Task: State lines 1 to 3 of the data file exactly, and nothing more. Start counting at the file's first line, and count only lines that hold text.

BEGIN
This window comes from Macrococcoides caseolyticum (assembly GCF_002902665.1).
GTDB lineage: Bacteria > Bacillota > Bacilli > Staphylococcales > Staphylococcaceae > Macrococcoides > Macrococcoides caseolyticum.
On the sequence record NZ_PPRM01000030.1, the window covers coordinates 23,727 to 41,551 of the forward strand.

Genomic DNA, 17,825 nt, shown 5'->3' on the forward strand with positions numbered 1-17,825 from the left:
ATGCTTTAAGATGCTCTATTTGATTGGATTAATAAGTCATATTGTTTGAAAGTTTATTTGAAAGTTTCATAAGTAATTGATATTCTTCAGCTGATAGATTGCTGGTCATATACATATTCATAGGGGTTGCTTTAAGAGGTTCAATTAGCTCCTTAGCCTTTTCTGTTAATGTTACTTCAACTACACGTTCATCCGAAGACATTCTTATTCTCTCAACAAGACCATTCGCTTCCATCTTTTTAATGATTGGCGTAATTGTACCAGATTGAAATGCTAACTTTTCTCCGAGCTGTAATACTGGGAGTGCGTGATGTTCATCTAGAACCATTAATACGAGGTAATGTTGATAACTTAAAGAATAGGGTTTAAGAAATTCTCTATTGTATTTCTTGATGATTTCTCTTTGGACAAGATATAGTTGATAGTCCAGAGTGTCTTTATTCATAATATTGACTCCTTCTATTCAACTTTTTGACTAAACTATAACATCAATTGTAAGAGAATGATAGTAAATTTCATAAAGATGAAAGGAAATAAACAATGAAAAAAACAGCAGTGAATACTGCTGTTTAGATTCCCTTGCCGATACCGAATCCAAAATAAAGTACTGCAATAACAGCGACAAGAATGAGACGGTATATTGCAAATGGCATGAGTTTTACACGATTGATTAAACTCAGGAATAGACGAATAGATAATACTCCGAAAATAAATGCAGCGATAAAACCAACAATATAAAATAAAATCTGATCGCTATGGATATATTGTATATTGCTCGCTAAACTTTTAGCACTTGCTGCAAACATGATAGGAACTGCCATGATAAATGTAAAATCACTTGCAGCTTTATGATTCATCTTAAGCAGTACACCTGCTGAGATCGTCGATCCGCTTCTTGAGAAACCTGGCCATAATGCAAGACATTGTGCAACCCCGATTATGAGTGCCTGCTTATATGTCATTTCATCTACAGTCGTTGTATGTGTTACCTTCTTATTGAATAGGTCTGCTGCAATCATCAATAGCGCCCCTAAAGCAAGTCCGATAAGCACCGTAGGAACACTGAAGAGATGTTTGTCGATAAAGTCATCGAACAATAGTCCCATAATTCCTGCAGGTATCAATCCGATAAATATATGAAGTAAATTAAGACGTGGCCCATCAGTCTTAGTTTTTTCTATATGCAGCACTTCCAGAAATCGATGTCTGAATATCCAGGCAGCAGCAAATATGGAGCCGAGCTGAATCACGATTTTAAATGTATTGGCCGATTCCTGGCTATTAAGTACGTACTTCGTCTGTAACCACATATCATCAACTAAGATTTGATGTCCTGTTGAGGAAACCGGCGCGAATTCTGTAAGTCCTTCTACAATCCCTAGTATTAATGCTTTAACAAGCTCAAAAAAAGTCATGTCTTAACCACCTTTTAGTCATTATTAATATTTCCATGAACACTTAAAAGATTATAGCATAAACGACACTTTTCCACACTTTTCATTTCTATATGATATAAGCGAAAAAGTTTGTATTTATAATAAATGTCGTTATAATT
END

This window comes from Macrococcoides caseolyticum (assembly GCF_002902665.1).
GTDB lineage: Bacteria > Bacillota > Bacilli > Staphylococcales > Staphylococcaceae > Macrococcoides > Macrococcoides caseolyticum.
On the sequence record NZ_PPRM01000030.1, the window covers coordinates 23,727 to 41,551 of the forward strand.